A month or so after Purim is the festival of Passover. It can be clearly seen that this is exactly what the Catholic church celebrates today before Easter. Mardi Gras, followed by Lent about a month (40 days) before Easter (Passover). The similarity between Mardi Gras’ and Purim’s festivities cannot be dismissed. An online search showed that the history of Mardi Gras is traced back medieval Europe and before that they vaguely reference Roman spring pagan rituals. It would seem that the actual source of this festival comes from the ancient Jewish festival of Purim. The timing of the year, the association with Easter (Passover) and the way of celebrating it are simply too coincidental to not believe they are connected.

As one final note on Purim, I find it disturbing to read what one author says about it. The italics and parenthesis are mine. “We can live by the Torah all the rest of the year, because for one day we can let out our repressed feelings as we overturn all the rules, even turning the Torah itself upon its head. Both for the sake of Torah and ourselves, we need Purim to laugh at what we value (God and His Word?) and thus paradoxically gain a real sense of self-worth (pride?)…. Ad de-lo-yada - the state when all rules and inhibitions are swept away…when entering the world of the drunk, a world of blissful ignorance of reality - has another level of meaning as well. It is not an animalistic state of stupor, (Really. Have any of you seen a drunk before? I’d say it is a state of stupor.) but rather a higher degree of consciousness (that is so New Age and ridiculous - drunk is drunk. Intelligence goes out the window). It is a messianic/mystical moment when there is no difference between Haman and Mordecai, good and evil, for both are found in the Holy One ‘who created light and darkness, made peace and created evil’” (Totally New Age)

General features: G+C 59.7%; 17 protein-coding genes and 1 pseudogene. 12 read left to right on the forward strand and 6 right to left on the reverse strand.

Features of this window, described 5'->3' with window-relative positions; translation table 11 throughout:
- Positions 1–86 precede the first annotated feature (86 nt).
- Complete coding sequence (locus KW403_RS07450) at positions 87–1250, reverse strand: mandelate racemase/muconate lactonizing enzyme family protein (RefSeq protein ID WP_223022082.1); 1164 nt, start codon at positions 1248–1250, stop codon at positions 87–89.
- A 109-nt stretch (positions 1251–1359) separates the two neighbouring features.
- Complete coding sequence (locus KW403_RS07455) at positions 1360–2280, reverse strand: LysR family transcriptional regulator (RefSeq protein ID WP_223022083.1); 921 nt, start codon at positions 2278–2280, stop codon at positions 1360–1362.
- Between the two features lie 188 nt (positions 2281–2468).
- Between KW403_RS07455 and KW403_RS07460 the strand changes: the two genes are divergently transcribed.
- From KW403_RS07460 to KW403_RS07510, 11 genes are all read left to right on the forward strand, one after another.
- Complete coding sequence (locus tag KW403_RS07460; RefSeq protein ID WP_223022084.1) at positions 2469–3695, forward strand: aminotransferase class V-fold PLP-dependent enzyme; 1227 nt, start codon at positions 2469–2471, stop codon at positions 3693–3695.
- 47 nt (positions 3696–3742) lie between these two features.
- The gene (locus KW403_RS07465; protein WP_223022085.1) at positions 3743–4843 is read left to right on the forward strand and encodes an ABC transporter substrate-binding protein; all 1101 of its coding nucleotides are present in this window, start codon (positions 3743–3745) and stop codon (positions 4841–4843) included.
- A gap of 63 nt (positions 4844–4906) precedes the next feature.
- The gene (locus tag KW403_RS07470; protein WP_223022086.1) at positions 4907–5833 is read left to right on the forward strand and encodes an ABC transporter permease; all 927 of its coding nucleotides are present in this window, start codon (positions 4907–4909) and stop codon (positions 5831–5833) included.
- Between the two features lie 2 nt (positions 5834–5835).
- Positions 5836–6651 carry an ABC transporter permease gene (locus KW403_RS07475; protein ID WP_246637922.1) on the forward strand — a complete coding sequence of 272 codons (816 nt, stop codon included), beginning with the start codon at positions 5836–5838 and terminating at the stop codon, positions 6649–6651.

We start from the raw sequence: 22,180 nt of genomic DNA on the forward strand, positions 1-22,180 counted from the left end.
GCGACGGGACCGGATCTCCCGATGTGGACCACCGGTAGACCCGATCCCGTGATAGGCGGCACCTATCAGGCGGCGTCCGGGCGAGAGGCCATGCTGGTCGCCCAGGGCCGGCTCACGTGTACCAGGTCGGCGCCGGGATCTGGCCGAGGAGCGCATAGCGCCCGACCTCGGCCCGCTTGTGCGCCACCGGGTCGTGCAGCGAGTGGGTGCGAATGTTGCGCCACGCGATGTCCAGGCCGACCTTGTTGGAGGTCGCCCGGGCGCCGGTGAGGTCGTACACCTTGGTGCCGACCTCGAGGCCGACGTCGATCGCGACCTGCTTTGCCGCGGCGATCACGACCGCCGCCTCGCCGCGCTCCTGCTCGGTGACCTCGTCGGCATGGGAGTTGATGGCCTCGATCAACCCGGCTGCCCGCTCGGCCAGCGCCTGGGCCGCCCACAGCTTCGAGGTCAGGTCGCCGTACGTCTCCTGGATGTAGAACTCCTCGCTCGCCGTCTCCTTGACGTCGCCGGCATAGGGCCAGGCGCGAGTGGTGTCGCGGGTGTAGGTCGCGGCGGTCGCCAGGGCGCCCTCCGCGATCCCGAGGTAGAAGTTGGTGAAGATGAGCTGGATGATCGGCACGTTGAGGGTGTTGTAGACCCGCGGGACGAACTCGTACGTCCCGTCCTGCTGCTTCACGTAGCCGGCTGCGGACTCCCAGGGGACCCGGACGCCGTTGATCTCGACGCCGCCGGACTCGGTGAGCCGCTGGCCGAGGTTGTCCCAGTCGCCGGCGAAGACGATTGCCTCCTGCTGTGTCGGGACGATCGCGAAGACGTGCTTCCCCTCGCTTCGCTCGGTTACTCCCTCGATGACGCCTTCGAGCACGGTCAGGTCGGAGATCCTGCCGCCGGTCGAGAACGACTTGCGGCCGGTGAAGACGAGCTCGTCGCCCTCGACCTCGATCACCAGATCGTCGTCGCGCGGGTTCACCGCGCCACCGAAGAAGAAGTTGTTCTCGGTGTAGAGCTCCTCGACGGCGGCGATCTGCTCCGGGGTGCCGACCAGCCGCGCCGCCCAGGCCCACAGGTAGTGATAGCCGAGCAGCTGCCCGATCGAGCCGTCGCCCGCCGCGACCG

They feel resentful and repressed by all the rules the Torah inflicts. Without Christ they don‘t understand that we are free to live by the law (love God and your neighbor for in these two laws are found all of the law), not repressed by the law. The attitude of pride and rebellion towards God (when we consider how they view Purim) seems to be summed up in this last statement. “When all the other festivals will be abolished [in messianic times], Purim will remain.” This last statement from the Midrash not only shows the pride and rebellion against God and His festivals in favor of a holiday created “by themselves”, but an ignorance of Scripture by the writers of the Jewish commentary writings. We have just recently seen that the Feast of Tabernacles is mandated by God for the millennium. (As Christ’s wedding anniversary perhaps?) I have no doubt the other festivals will be celebrated as remembrances also. Purim may be the one festival that God does eliminate. Any insights here from you listeners would be greatly appreciated.

* Coming back now several years after writing this I have seen something that makes sense.  The last feasts that are celebrated before this are the ones about God's wrath.  What if this festival is a picture of the afterlife for those who go to hell?  The celebration smacks of paganism or Satanism.  The drunkenness, the attitude of contempt for God's law?  Is not this the sort of thing that will be found in hell?  Maybe this is a picture of what happens to those who do not make it into the Kingdom of God.